Making and Using the Crisco Hair Conditioner

10/03/2012 | By | More

Back of Criso can showing list of ingredients for Crisco hair conditionerOh yeah! You think this is freaky, wierd and strange? So did I.

But recently I was introduced to Calvis “The Crisco Kid” Williamson on a natural hair forum. I was astonished to see so many women cosigning with her about Crisco as a hair conditioner… dozens of women were raving about the great results they achieved using shortening in their hair. Of course dozens of others made cracks about smelling like fried chicken about the head and refused to have anything to do with it, but they just ain’t up on thangs!

Initially I found the concept to be somewhat distasteful. However,  I am a brave soul and don’t mind experimenting with my hair if I deem the ingredients I’d be testing to not be harmful, so I thought I’d give the Crisco hair conditioner a shot. I wanted to see what all the fuss was about.

I began by investigating the ingredients in Crisco. Soy oil… palm oil. Hmmm, not bad. When you think about it, the soy oil in the Crisco makes it low in saturated fat and high in monounsaturated and polyunsaturated fat. It is also very high in linoleic and linolenic acids – the same essential fatty acids found Argan oil, almond oil, grapeseed oil, sunflower oil and apricot kernel oil. Its mono-saturated fat profile puts it on a par with almond, avocado, olive, carrot seed, macadamia nut oils, and Shea and cocoa butter.

Though Crisco is used primarily for cooking vs. most of the other oils listed above, its very similar in structure with the exception of whatever chemicals are used in the processing of Crisco to make the fats hydrogenated (solid) instead of liquid.

Now Calvis “The Crisco Kid” has a recipe which I didn’t find out about until AFTER I’d whipped up my own version of a Crisco hair conditioner, and the results I will show you are from my own mix. However, Calvis just recently (October 2, 2012) uploaded a new video demonstrating how to make and use the Crisco hair conditioner which is attached to this post.

Someone that uses Crisco as a hair conditioner frequently sent me the recipe she uses, which is:

  • 1/2 cup Crisco (or any vegetable shortening)
  • 2 Tablespoons Castor oil
  • 1/3 cup + 1 Tablespoon Aloe Vera gel

A woman on a natural hair care forum on Facebook posted her favorite styling cream recipe which is:

  •  3/4 cup Aloe vera gel
  • 1/4 cup Crisco vegetable shortening
  • 2 teaspoons grapeseed oil
  • 1 Tablespoon castor oil
  • 1/4 cup leave in moisturizing conditioner

Use a stick or hand mixer to whip ingredients together.

As you can see, you can play around with ingredients and probably come up with a mixture that works really well for your own hair.  The concoction that I whipped up consisted of some of my personal favorite ingredients plus some I thought made sense:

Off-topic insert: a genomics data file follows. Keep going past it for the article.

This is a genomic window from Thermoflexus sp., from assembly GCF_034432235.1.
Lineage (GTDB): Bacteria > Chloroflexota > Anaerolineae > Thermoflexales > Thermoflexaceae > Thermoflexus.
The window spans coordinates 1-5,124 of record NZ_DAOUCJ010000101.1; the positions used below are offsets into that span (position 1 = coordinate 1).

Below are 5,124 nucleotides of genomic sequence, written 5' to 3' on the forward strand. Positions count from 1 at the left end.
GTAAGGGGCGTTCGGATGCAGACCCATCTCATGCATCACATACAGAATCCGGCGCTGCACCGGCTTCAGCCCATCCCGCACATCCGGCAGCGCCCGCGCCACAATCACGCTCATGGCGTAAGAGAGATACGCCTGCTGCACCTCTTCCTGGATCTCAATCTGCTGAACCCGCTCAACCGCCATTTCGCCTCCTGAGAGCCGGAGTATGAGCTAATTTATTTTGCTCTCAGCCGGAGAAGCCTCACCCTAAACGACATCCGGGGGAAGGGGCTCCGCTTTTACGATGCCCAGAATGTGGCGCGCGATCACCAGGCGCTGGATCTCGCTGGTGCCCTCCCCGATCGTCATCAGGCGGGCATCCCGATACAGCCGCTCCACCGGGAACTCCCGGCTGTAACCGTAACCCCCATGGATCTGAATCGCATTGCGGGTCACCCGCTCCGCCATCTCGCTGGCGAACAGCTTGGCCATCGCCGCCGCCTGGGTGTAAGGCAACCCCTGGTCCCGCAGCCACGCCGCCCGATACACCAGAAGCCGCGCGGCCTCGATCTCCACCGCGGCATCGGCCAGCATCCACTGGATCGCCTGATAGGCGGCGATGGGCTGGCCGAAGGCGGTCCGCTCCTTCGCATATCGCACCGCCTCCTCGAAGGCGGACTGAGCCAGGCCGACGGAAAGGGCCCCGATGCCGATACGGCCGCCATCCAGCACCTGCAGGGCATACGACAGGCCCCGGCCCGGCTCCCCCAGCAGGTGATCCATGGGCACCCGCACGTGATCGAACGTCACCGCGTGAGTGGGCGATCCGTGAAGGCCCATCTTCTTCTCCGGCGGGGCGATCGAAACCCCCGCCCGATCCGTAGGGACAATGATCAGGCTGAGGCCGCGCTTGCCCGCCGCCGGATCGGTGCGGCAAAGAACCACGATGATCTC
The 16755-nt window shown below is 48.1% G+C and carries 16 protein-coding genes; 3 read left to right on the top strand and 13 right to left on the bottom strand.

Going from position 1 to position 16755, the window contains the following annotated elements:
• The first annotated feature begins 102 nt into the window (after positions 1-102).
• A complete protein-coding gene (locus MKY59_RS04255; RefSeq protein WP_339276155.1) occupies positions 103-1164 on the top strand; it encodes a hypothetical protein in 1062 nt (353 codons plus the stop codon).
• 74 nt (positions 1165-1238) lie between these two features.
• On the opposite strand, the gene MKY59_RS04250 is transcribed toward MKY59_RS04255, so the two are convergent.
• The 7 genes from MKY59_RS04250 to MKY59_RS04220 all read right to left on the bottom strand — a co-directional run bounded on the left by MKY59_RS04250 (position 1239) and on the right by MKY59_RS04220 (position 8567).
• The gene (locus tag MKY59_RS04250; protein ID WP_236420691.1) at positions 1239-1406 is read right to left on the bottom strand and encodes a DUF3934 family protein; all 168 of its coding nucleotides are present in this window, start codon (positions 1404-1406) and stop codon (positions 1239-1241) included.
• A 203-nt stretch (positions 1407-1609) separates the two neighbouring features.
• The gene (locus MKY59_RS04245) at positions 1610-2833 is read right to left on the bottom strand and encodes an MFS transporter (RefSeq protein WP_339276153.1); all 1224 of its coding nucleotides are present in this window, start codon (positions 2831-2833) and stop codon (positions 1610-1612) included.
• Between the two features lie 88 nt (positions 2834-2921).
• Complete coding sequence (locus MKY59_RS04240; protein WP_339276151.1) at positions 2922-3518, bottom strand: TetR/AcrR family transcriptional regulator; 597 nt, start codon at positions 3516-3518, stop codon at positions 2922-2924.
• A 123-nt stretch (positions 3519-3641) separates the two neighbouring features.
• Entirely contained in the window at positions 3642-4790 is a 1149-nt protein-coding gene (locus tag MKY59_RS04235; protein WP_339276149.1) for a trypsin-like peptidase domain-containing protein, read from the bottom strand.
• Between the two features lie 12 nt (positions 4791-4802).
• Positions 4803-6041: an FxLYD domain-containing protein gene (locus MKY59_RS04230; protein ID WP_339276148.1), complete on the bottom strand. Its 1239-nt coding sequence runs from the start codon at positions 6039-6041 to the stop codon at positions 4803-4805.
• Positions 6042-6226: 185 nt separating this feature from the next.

Twists (out) after being set with mixture of shea butter, coconut oil, and Crisco vegetable shortening.

  • 2 rounded Tablespoons of Crisco
  • 2 Tablespoons Shea butter
  • 1 tsp Coconut oil
  • 1 tsp. grapeseed oil
  • 1 Tablespoon vegetable glycerine
  • 2 Tablespoons Olive Eco Styler Gel
  • 3 Tablespoons Giovanni Direct Leave in Conditioner

Whipped it all together and put it on dampened (spritzed) hair. I twisted it up, left it to dry overnight, then took down a section for the photo. This is how my hair looked at right.

Now like I said, women all over the web are talking about how they’ve used Crisco vegetable shorting for flat ironing, hot combing, and the Crisco hair conditioner for twisting and braiding natural hair. Many report having had it used on their hair in childhood.  It’s not really as weird as you might think; the ingredients in Crisco are nothing to be afraid of – if you try it and you don’t like it, feel free to wash it out. There is nothing in the can that will permanently change your hair.

The results I got from my Crisco hair conditioner experiment were pretty amazing. My twist out was very defined, very moisturized and had great body.  Crisco is a fabulous sealant for dry natural hair, and it costs pennies when compared to high priced commercial styling products.  If you don’t want to use Crisco for fear of preservatives or other chemicals, look for an organic vegetable shortening at your local health food store.

I think “The Crisco Kid” is onto something! Check out her video, give the Crisco hair conditioner recipe a try, then report back with your results.

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Category: Conditioning, Videos

About the Author ()

Blogger, writer, relationships/dating expert, fitness trainer and natural hair enthusiast since 1997. Sharing information from grandmomma, books and scientific journals, as well as my personal discoveries and experiences with natural hair as we journey from relaxers, flat irons and weaves together.

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